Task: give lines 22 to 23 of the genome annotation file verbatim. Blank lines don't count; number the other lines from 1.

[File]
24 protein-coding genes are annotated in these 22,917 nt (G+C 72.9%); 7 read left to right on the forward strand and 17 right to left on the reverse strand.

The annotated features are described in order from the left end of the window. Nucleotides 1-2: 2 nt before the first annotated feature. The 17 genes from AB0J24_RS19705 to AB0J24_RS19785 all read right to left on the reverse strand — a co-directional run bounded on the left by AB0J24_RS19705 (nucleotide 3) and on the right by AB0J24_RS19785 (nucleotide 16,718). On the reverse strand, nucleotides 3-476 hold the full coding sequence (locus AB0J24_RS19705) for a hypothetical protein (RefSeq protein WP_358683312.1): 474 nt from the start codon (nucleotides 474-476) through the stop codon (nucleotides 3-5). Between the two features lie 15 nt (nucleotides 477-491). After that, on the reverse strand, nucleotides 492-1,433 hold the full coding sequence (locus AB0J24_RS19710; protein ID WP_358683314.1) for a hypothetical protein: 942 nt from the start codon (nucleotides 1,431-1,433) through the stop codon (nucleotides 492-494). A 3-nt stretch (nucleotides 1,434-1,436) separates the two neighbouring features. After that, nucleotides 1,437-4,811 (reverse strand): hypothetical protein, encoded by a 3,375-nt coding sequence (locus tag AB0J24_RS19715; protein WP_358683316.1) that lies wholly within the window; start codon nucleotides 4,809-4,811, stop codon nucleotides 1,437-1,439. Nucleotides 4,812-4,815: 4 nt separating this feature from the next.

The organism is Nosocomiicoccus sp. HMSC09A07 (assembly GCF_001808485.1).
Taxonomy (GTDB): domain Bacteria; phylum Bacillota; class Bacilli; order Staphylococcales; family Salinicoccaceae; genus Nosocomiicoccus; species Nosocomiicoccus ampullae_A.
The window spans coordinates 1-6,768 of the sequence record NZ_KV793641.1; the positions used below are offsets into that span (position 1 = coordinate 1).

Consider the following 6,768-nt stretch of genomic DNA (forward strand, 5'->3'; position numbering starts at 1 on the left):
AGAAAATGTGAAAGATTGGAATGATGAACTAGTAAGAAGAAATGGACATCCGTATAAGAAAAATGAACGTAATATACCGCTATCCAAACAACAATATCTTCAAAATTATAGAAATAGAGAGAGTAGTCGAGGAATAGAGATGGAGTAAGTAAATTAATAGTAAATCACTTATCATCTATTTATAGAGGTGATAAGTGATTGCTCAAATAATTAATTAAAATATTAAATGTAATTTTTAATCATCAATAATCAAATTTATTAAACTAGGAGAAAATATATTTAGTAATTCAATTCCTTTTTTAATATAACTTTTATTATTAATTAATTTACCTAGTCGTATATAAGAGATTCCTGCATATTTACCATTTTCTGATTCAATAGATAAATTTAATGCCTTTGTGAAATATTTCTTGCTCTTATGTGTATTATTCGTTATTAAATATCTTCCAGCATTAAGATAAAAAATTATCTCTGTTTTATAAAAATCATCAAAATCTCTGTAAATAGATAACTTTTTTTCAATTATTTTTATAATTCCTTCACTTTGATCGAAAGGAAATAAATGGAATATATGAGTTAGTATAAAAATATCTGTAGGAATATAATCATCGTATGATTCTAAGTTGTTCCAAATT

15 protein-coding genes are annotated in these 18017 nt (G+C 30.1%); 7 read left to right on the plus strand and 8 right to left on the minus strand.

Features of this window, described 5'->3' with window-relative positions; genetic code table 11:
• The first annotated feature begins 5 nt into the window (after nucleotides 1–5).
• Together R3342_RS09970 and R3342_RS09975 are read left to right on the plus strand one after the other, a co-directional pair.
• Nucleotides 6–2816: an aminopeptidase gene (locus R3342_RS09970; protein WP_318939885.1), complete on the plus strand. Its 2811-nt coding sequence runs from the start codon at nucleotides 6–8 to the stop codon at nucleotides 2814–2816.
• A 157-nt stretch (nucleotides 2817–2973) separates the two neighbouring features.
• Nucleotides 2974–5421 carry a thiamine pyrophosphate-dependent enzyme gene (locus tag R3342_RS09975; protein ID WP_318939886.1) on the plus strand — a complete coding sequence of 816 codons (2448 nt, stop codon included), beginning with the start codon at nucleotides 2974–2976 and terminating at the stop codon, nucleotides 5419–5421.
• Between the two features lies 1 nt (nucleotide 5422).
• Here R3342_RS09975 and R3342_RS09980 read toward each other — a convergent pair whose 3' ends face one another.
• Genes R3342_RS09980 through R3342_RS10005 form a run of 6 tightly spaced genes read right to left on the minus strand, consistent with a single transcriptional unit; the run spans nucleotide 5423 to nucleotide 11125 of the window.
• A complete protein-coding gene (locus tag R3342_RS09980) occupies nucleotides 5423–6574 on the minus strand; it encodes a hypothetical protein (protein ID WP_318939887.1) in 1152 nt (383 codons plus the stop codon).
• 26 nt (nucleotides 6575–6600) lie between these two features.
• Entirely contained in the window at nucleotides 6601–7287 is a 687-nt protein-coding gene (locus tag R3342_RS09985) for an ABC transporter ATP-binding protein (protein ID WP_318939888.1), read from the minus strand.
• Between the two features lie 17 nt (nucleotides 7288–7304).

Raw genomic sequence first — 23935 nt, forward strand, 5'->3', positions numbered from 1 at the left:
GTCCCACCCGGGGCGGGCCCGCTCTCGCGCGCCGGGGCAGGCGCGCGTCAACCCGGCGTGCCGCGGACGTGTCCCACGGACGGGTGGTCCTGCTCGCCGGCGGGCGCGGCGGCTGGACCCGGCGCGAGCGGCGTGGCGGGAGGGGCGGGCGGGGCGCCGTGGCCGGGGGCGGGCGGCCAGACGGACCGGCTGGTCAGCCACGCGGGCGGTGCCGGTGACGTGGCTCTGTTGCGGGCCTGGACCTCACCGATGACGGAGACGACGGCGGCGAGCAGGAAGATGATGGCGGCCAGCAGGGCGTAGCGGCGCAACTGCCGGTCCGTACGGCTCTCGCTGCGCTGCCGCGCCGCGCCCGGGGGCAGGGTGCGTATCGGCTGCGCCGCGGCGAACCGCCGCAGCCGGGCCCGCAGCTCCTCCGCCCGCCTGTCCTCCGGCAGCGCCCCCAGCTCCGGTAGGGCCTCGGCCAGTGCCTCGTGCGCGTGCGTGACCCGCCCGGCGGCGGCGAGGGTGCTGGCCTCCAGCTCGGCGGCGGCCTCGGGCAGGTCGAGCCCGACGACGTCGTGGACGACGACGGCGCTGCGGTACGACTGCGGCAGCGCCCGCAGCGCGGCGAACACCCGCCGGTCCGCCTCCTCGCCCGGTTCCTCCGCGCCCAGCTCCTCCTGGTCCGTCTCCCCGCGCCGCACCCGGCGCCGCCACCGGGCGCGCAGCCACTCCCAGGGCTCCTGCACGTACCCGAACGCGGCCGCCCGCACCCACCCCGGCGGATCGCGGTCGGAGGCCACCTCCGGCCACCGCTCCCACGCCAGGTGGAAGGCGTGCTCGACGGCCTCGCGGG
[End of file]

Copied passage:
Raw genomic sequence first — 23935 nt, forward strand, 5'->3', positions numbered from 1 at the left:
GTCCCACCCGGGGCGGGCCCGCTCTCGCGCGCCGGGGCAGGCGCGCGTCAACCCGGCGTGCCGCGGACGTGTCCCACGGACGGGTGGTCCTGCTCGCCGGCGGGCGCGGCGGCTGGACCCGGCGCGAGCGGCGTGGCGGGAGGGGCGGGCGGGGCGCCGTGGCCGGGGGCGGGCGGCCAGACGGACCGGCTGGTCAGCCACGCGGGCGGTGCCGGTGACGTGGCTCTGTTGCGGGCCTGGACCTCACCGATGACGGAGACGACGGCGGCGAGCAGGAAGATGATGGCGGCCAGCAGGGCGTAGCGGCGCAACTGCCGGTCCGTACGGCTCTCGCTGCGCTGCCGCGCCGCGCCCGGGGGCAGGGTGCGTATCGGCTGCGCCGCGGCGAACCGCCGCAGCCGGGCCCGCAGCTCCTCCGCCCGCCTGTCCTCCGGCAGCGCCCCCAGCTCCGGTAGGGCCTCGGCCAGTGCCTCGTGCGCGTGCGTGACCCGCCCGGCGGCGGCGAGGGTGCTGGCCTCCAGCTCGGCGGCGGCCTCGGGCAGGTCGAGCCCGACGACGTCGTGGACGACGACGGCGCTGCGGTACGACTGCGGCAGCGCCCGCAGCGCGGCGAACACCCGCCGGTCCGCCTCCTCGCCCGGTTCCTCCGCGCCCAGCTCCTCCTGGTCCGTCTCCCCGCGCCGCACCCGGCGCCGCCACCGGGCGCGCAGCCACTCCCAGGGCTCCTGCACGTACCCGAACGCGGCCGCCCGCACCCACCCCGGCGGATCGCGGTCGGAGGCCACCTCCGGCCACCGCTCCCACGCCAGGTGGAAGGCGTGCTCGACGGCCTCGCGGG